The Truth Behind This Tech Giant's Mysterious Fall
Maxwell is a member of The Motley Fool Blog Network -- entries represent the personal opinion of the blogger and are not formally edited.
Does Apple (NASDAQ: AAPL) have a problem? The stock has taken a plunge going from $514 per share to under $450 in less than a week after releasing its latest earnings report. The downsides of the report included a sales miss on the company’s iPad, a shortfall caused by production in its iPhones, and falling margins.
While the company beat analysts’ expectations on earnings, coming in at $13.81 per share against the predicted $13.34 per share, this was still below the $13.87 year over year. But this latest quarter was 13 weeks long versus 14 weeks for the same quarter last year. So the comparison is not perfect. In fact, if you add the extra week the EPS would have come in at $14.87 with net income of over $14.1 billion. The year over year earnings decline along with supply chain troubles should not cause the massive selloff Apple has seen the last few days. What is really behind the selloff, and how does the future look for Apple?
Apple is receiving some strong competition from Samsung (NASDAQOTH: SSNLF) and from the Android platform of Google. Samsung has seen a 76% increase year-over-year in smartphones shipped. Google’s Android platform now controls 70% of the smartphone market. This can be attributed in part to Apple’s desire to maintain high profit margins at the expense of market share, as Samsung’s devices are overall far cheaper.
Nonetheless, Apple is by far the most dominant player in the tablet market and is holding its own in the smartphone market. Apple invented the tablet market and still maintains dominance in the area that should last for at least a few more years as competitors try to catch up. One problem Apple’s competitors are running into is that while they focus on hardware components Apple continues its dominance in the applications that run on its iPad operating system and consumers clearly value the applications over the hardware. Apple owns an almost 80% market share in the tablet market.
Its closest competitor is Amazon’s Kindle device which commands less than 8% of the market. The iPad continues to show growth selling almost 23 million units in the first quarter compared to over 15 million in the first quarter last year. It continues to fill the void left by declining PC sales.
While Samsung has vaulted to a market share lead in the smartphone market Apple has still seen its share increase by 47% in 2012. This situation will not change much going forward in 2013. Apple continues to maintain one of the most fanatical customer bases in all of the industry. The company also continue to release new components, the most recent being the iPad Mini. As CEO Tim Cook announced in the company’s earnings call, this is one of the most innovative periods in the company’s history with products being introduced in every category the company makes.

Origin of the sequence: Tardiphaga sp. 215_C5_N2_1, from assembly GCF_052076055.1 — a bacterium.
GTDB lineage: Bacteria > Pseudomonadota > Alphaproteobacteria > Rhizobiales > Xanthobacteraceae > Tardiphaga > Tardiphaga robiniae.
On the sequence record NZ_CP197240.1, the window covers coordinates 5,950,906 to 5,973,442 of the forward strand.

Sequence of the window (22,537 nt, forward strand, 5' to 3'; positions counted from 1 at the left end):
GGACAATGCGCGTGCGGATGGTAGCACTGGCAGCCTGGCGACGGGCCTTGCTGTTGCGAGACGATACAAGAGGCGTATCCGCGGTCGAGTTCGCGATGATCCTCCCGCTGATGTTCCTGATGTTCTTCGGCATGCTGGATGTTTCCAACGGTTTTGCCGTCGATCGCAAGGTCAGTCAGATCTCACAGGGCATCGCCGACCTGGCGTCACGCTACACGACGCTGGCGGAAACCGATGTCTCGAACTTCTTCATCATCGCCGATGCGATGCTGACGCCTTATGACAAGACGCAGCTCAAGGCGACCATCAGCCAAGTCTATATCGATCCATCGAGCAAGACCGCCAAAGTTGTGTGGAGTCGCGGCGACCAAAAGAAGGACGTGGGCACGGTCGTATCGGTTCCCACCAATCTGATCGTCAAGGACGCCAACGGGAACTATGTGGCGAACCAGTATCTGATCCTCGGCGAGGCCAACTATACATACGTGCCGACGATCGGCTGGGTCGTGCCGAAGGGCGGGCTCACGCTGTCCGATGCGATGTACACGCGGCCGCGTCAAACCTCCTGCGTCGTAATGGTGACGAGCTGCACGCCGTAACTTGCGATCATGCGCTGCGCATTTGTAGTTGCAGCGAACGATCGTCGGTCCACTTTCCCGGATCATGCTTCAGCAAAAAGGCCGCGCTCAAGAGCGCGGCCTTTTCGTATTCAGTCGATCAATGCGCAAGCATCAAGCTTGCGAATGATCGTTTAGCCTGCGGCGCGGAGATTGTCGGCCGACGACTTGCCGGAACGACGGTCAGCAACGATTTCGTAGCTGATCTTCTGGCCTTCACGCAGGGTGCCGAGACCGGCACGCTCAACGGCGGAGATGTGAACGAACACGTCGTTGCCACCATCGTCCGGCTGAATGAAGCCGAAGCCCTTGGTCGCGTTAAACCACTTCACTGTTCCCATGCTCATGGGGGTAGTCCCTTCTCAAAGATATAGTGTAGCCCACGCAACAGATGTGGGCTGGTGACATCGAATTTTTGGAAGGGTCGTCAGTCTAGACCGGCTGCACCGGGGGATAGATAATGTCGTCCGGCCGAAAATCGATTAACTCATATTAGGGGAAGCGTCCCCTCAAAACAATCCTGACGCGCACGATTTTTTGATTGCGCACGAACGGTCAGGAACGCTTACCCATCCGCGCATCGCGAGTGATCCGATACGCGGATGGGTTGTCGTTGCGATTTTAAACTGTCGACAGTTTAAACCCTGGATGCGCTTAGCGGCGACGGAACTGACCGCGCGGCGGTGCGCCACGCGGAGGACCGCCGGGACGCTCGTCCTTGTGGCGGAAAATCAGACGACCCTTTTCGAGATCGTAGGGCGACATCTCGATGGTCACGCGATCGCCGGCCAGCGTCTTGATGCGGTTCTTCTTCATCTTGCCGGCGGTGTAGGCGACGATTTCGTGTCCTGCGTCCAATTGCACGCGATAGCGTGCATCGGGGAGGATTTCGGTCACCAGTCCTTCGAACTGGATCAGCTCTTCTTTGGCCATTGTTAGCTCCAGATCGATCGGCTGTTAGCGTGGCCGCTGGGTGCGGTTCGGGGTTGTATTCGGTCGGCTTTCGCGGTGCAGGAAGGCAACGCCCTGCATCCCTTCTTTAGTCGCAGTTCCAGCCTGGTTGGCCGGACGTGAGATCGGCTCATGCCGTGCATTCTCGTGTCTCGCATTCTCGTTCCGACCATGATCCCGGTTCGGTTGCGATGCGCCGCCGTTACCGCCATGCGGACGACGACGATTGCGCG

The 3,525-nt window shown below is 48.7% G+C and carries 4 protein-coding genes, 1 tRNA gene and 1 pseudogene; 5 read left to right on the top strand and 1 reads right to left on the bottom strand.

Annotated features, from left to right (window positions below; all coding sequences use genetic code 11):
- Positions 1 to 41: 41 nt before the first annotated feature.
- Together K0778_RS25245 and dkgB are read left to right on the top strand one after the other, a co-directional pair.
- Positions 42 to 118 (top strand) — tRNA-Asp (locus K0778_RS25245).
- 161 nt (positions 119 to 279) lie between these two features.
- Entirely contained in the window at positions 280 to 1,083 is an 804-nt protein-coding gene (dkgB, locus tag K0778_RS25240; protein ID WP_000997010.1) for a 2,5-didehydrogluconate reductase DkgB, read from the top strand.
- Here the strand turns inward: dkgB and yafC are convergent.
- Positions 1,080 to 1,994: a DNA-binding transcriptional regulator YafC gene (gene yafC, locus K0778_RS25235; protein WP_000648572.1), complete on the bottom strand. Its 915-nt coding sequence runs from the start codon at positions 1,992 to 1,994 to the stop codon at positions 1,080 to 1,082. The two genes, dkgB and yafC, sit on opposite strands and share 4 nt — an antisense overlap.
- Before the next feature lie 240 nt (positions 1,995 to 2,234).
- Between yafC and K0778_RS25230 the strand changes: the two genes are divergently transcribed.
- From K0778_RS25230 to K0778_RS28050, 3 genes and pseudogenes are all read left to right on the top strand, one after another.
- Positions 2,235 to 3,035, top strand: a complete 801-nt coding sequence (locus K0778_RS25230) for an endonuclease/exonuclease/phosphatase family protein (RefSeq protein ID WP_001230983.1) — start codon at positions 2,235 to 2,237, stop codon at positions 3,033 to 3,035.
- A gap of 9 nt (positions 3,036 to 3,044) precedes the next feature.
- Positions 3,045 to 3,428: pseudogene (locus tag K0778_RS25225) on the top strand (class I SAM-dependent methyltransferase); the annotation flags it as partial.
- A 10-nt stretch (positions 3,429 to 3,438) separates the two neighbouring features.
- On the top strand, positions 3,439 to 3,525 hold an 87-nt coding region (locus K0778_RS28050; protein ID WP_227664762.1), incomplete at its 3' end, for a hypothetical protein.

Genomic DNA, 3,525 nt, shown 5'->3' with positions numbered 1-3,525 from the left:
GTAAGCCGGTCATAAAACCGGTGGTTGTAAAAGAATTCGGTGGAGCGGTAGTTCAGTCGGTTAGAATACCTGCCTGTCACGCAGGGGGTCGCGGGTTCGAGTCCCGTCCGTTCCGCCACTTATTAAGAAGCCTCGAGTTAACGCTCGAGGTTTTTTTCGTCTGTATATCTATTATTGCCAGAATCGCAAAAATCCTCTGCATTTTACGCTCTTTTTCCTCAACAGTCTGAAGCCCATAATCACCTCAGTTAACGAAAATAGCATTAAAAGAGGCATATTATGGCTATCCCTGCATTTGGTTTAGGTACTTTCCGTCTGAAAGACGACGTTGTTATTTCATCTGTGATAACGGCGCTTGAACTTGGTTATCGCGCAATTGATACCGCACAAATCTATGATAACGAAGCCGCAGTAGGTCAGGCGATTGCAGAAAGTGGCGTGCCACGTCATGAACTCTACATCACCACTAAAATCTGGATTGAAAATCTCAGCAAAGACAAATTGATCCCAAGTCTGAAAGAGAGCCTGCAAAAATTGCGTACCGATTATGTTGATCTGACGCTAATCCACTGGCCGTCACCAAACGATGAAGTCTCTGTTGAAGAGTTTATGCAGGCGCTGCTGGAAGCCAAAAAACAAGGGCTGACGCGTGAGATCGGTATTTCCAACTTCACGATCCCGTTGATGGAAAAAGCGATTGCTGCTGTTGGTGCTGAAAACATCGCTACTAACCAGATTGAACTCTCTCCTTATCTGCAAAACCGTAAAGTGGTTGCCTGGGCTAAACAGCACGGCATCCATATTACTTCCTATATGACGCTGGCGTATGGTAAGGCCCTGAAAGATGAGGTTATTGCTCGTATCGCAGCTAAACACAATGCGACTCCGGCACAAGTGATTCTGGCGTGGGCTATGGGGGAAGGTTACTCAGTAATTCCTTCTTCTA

Declining margins might be the most important factor in drawing a bearish look on Apple. While margins did come in 2% higher than expected they were still down 6% year over year. The fact is that those margins are not going to increase anytime soon. Lower cost handset makers like Samsung along with increasing competition in the tablet market from Android devices and the Kindle mean these margins will likely continue to decrease.
Growth in emerging markets, which Apple will continue to see, will also put a damper on margins in the future. Consumers in these markets are not as apt to buy the high cost handsets like consumers in North America and Europe. The company has already announced that it will be launching a lower cost iPhone for emerging markets. With a product priced at $200 to $250 Apple can expect to gain market share but will see margins drop.
Apple launched iPhone sales in China last month and the results were very successful. This is an important fact investors need to consider, while Apple products might getting oversaturated in the domestic market there is still tremendous growth opportunities in emerging markets. The iPhone sales in China doubled year-over-year. The company has also seen growth in India and should continue to see sales increases as the market moves away from low cost phones to smartphones. Developing markets, like the BRIC (Brazil, Russia, India, and China) are expected to supply 70% to 80% of the global growth of the smartphone market this year.
Apple still represents a good value. It is the unquestioned market leader in tablet sales. As PC sales continue to decline tablet sales will increase and most of those sales will be an Apple product. The company continues to show solid growth in the smartphone market even if it has lost its leading position to Samsung.
Apple also has tremendous opportunities for growth in international markets as evidenced by its successful iPhone 5 launch in China. There is also still good value in the company. It is trading at a multiple of just over 10. Compare this to Google’s multiple of 23 and Amazon’s 3,300 and it is apparent that there is still tremendous upside to this stock. Consider Microsoft’s multiple of over 15. If Apple traded at such a multiple, the stock price would be around $680 per share.
StockCroc1 has no position in any stocks mentioned. The Motley Fool recommends Apple and Google. The Motley Fool owns shares of Apple and Google. Try any of our Foolish newsletter services free for 30 days. We Fools may not all hold the same opinions, but we all believe that considering a diverse range of insights makes us better investors. The Motley Fool has a disclosure policy. Is this post wrong? Click here. Think you can do better? Join us and write your own!